In honor of Dr. Richard (Rick) Thurmer R.I.P
A few years ago, before face masks, social distancing, and stockpiling toilet papers… Do you remember those days? I was on a dance team. I grew up dancing and always my biggest joy was to be a part of a team. The beauty of a dance team is the social aspects. Throughout the years these dance communities brought amazing people into my life (like my hubby :-)) and many fun adventures and festivals.
A few years after we moved to Seattle, I joined the “USA Dance-Seattle Chapter” a local ballroom formation team, and became a really good friend with Alma (Allie). Allie opened her heart and home to my family. We celebrated thanksgiving together, New years, tea times, and much much more. Allie and her husband Rick and son Derek (they have 2 sons living in other states) became our family away from home. Rick was a mountaineer (and a physician) who summited the highest peaks on all seven continents! We loved to hear his inspiring stories about adventures from all over the world. Rick was a truly remarkable human. A terrific husband, father, doctor, and athlete. When I met Allie at the beginning of March for a walk, she told me that Rick was preparing to climb K2 again by pushing his wheelbarrow filled with hand weights up and down their hilly neighborhood. He was a skilled and experienced climber and in very good health. Two weeks later I received a devastating text from Allie that Rick died in a climbing accident on Dragontail Peak (about two hours from home) while solo training. It appeared he had fallen several hundred feet, no words to describe such a big loss. Rick had a life full of breathtaking “summits”, and I am thankful that we had the opportunity to know him. I thought about what would be appropriate to bring to the family, and Challah felt like the right thing. There is something just incredibly comforting about fresh-baked Challah, the addition of raisins and cinnamon adds a mild sweetness. We’ll miss you Rick…until we meet again on a higher summit…
Here you can read more about Rick.
Craving more recipes?
All opinions are always 100% honest and my own. Links are affiliate links. If you click a link and buy something, I receive a commission for the sale. It doesn’t cost you anything extra and you are free to use the link or not as you choose. If you do use my links, I appreciate your support!
Raisin and Cinnamon Challah
For the challah
- 3 1/2 cups (500 grams) all-purpose flour+ a little more for dusting
- 2 tablespoons (20 grams) granulated sugar
- 1 tablespoon (10 grams) active dry yeast
- 1/4 cup (60 ml) canola oil + a little more for greasing
- About 1 1/4 cups (300ml) lukewarm water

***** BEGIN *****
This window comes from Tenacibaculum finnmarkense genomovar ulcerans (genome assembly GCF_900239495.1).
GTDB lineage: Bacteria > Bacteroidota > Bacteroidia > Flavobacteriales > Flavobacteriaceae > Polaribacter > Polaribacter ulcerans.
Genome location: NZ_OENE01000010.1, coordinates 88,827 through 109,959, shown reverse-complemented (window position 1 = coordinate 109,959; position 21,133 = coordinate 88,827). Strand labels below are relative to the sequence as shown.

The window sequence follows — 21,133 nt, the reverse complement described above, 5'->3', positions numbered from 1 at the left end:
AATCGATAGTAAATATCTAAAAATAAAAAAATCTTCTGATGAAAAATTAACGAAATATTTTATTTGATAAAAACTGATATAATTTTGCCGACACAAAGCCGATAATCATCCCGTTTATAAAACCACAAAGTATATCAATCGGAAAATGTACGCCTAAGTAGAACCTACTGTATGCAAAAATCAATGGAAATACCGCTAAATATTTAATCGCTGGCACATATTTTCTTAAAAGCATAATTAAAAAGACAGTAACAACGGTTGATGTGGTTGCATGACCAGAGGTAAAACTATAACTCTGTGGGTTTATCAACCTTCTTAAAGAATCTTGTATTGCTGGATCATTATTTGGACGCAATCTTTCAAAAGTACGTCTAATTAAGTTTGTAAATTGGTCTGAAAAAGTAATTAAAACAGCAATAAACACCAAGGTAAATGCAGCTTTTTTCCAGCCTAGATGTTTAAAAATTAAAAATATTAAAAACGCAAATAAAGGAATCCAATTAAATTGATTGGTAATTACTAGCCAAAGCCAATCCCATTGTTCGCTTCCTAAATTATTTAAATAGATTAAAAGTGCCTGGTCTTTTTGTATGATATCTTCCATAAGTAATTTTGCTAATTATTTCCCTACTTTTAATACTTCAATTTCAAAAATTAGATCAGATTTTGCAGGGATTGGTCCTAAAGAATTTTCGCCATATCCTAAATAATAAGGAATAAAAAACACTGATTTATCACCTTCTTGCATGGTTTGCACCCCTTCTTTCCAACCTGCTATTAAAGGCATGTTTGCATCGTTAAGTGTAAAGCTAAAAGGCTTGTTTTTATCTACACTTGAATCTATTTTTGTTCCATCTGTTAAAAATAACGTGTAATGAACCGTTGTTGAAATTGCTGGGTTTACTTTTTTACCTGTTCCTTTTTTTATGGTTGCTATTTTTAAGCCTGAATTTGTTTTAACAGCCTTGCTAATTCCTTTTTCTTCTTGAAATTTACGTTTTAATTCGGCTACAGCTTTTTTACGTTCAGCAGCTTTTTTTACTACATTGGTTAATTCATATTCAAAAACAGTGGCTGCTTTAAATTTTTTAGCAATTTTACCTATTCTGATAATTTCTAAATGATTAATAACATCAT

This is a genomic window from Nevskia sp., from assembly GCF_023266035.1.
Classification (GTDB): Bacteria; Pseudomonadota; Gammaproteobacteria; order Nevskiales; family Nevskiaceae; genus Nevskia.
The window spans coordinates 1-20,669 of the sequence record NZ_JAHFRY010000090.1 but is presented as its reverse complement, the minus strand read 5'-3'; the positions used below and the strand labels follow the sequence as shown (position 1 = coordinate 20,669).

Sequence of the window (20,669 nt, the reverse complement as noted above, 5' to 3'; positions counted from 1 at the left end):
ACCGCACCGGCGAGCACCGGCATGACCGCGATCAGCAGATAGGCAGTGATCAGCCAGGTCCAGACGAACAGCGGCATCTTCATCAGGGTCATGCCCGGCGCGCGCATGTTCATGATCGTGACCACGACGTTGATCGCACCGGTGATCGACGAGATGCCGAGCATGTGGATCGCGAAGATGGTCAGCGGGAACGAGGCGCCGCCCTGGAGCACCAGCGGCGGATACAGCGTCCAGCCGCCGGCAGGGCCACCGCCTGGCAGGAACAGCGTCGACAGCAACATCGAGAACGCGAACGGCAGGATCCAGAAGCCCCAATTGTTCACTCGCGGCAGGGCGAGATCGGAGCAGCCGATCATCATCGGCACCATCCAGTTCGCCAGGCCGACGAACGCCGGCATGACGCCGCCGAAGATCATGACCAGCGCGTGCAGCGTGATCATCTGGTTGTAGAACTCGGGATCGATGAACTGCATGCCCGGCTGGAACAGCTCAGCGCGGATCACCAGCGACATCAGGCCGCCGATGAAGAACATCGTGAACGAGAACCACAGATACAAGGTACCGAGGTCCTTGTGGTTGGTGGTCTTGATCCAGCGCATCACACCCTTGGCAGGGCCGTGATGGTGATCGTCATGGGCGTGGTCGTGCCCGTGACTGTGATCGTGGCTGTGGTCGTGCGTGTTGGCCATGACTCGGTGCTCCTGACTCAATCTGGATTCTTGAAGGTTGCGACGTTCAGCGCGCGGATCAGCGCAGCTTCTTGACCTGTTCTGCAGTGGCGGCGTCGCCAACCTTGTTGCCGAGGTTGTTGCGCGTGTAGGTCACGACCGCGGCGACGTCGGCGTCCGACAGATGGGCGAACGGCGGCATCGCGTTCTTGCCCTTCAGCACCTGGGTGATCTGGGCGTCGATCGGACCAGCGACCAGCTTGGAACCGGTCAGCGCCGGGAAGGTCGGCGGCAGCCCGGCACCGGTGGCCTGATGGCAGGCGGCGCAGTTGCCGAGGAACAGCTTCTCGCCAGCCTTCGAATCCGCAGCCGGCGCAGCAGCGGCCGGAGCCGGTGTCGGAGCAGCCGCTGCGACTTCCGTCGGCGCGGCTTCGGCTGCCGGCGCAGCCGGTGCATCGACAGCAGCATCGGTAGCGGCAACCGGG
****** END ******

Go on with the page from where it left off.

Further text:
- 1/2 teaspoon salt
For the filling:
- 1 oz (30 grams) raisins (about 2 tablespoons)
For the topping:
- 1 egg
- 1 tablespoon (10 grams) light brown sugar
- 1/4 teaspoon cinnamon
- In the bowl of a standing mixer, put flour, sugar, and yeast (or in a large mixing bowl if kneading by hand) and mix/stir for one minute.
- Let the mixer work while slowly adding the oil.
- Gradually add water (**read my tip about water below) and mix to form the dough.
- Add the salt and knead for 10-15 minutes (It helps the gluten form and the dough to be elastic with better structure).
- Grease the dough with a little bit of oil, cover with a kitchen towel and let the dough rise until doubled (place the bowl somewhere warm).
- Once the dough is doubled in size- it's time to shape it!
Shaping the dough:
- Divide the dough into three equal portions.
- Take one of the portions and roll it out with a rolling pin until it is flat, about 1/4 inch (1/2 cm) thick.
- Sprinkle a bit of raisin down the center of each piece, then fold the dough over and roll it into about 15-inch rope, pinch the ends tightly. Repeat with the remaining dough pieces.
- Gather the ropes and squeeze them together at the very top. Braid the ropes together like braiding hair and squeeze the ends together when complete.
- Line a baking sheet with parchment paper and place the Challah on it.
- Place the pan somewhere warm, cover with a towel, and let it rise until puffed, about an hour.
- Heat the oven to 400°F/200°C. When ready to bake, whisk the egg with a tablespoon of water and brush it all over the Challah.
- Sprinkle sugar and cinnamon.
- Slide the Challah on its baking sheet into the oven and bake for 25 to 30 minutes. The challah is done when it is deeply golden brown (registers 190°F/90°C in the very middle with an instant-read thermometer).
- Let the Challah cool on a cooling rack. Enjoy!
Tips and Tricks:
- For vegan Challah, use one tablespoon of maple syrup mixed with one tablespoon of water instead of the egg wash.
- Water: Because each flour is different, stored differently, and has different absorption capacities, the amount of liquid will almost always change. Even if you always make the same flour, it may be that on different days, the flour will absorb more liquid than before. So, start with half a cup of water and add as needed gradually. The dough should be very soft but not sticky. Dough that lacks liquid will be stiffer and much less comfortable to work with. The water temperature should be warm.
- The first rise: Most recipes will recommend about an hour and a half or until the dough has doubled. But that figure can also change radically, especially if it's particularly cold weather, which will then require a few hours for the dough to increase in size. In summer, it can be much shorter.
- Shape: Divide the dough into equal pieces by weight. It is essential to braid the loaf slightly loose so the dough can rise.